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Musky Rods – The Custom Option
By Craig Sandell © 2007


Selecting a fishing rod is, for many Musky anglers, almost a religious experience…and rightfully so. The dedicated Musky angler, if he is not trolling, is going to be attached to his Musky rod for the better part of every day that he is on the water.

Musky anglers are looking for a Musky rod that is easy to handle as well as tough and reliable. There are many brand names out there that have acquired the patronage of the Musky angling community but it should be kept in mind that rod manufacturers build rods that they believe will sell and not languish in backroom inventories. Innovation is not what you will typically get from the major rod manufacturers.

This year there is an emerging interest among Musky anglers in custom built rods and in the use of something called a “spiral wrap”. In order to put this in perspective, a short review is necessary.

Conventional Musky Rods

In a conventional Musky rod, the rod guides are oriented so that the guides are facing up during casting and fighting a fish. This orientation has the effect of putting torque on the rod as the rod is stressed during casting and also during a battle with a Musky. During a fight with a large Musky, the torque on the rod makes it difficult to reel in line and will, in many instances cause the rod to fracture.

Spiral Wrap Musky Rods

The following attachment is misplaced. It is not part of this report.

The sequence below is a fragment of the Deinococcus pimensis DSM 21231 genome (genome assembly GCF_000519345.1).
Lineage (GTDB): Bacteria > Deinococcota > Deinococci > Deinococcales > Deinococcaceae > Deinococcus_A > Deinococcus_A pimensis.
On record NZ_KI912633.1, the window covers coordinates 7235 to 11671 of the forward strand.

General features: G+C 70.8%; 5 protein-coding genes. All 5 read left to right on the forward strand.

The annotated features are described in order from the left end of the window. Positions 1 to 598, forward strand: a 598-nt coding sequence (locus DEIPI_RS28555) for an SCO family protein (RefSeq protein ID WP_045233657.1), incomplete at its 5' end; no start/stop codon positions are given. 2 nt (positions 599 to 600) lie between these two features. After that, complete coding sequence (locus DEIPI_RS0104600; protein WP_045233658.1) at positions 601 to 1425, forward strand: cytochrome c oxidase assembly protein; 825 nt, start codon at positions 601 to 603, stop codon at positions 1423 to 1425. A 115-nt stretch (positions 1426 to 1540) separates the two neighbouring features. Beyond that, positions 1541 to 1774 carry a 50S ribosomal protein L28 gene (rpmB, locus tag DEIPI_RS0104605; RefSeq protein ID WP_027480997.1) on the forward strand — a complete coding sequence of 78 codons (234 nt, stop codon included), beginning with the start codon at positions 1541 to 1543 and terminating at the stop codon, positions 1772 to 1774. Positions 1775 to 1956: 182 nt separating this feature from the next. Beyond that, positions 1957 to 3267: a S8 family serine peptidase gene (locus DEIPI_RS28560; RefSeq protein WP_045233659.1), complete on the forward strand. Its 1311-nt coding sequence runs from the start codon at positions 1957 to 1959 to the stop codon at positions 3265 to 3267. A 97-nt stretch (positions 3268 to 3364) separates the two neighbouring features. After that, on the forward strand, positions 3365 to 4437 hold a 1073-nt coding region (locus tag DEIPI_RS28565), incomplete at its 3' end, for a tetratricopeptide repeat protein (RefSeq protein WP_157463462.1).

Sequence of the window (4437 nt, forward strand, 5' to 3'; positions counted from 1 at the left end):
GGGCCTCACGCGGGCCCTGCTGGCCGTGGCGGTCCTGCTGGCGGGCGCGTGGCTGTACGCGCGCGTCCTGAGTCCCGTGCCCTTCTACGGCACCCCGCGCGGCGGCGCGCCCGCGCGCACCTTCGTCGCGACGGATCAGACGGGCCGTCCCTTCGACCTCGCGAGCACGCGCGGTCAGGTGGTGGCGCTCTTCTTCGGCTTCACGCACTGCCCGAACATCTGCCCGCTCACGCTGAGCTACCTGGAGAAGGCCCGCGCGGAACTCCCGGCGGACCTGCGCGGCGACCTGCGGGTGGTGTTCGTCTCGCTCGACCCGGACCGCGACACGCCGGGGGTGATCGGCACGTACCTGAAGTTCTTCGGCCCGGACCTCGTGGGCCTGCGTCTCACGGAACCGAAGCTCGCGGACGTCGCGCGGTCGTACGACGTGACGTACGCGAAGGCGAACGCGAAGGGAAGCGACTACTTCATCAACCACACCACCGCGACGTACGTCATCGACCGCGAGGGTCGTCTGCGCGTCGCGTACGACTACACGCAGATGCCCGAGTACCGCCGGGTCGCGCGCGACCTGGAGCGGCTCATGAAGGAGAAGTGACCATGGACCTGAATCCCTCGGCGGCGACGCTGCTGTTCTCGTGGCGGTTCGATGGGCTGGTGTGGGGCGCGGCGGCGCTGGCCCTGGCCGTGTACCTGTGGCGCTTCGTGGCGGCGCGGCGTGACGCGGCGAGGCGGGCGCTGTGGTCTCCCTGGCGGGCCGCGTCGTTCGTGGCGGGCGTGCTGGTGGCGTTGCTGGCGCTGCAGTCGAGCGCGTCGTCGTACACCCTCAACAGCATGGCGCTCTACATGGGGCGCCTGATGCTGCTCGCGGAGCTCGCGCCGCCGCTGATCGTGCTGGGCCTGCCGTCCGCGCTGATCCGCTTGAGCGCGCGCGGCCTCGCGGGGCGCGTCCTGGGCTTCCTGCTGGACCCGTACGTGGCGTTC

The concept of spiral wrapping is not new. In fact, the original patent was issued in 1909. Those who choose to discredit this “fad” need to realize that this "fad" is almost 100 years old. Spiral wrapped rods have guides at the bottom of the rod and therefore the torque applied to the rod is minimal. When a fish is on the end of the line, the line is being pulled down and toward the fish. A correctly built spiral wrapped rod casts no differently than a conventional rod with the guides on top.

Casting and ease of use is the key consideration. Musky anglers are creatures of habit. When we find something that works, we tend to stick with it but that can prevent us from trying new concepts.

The spiral rod guide concept has the guides closest to the reel oriented conventionally. The guides further from the reel are spiraled toward the bottom of the rod to make the best use of the mechanical advantage from the spiral orientation.

You will be hard pressed to find a spiral wrapped Musky rod available “off-the-shelf”. You will have to find someone to make one for you. Marc Wisniewski, the owner of Angler Design out of Greenfield, Wisconsin is now making custom conventional and spiral wrapped Musky rods. They are priced competitively with mass produced rods and they come with the advantage of knowing the person who made the rod. I have been using custom made rods made for me by a gentleman in California for many years and I like knowing the guy who put the rod together.

I asked Marc about the susceptibility of the Pac Bay rod guides to grooving by the spectra lines...he provided the following:

All the guides are Pac Bay Hialoy.  I have never had anyone come back with groves from using Power Pro or Fireline or any of the braids.  The tip top is a flanged diamond polished silicon carbide.  The flanged tip is important when casting so that the line never touches the frame.

I am going to buy one of Marc’s spiral wrapped rods to use for the 2007 Musky season. I am persuaded by the amount of mechanical advantage associated with the spiral wrap approach and I am always up for anything with the promise of making it easier to cast for and land a Musky.

If you want to buy one of Marc's standard or spiral wrapped rods, you can Click Here to see Marc's page on Jackson Lures.

Tight Lines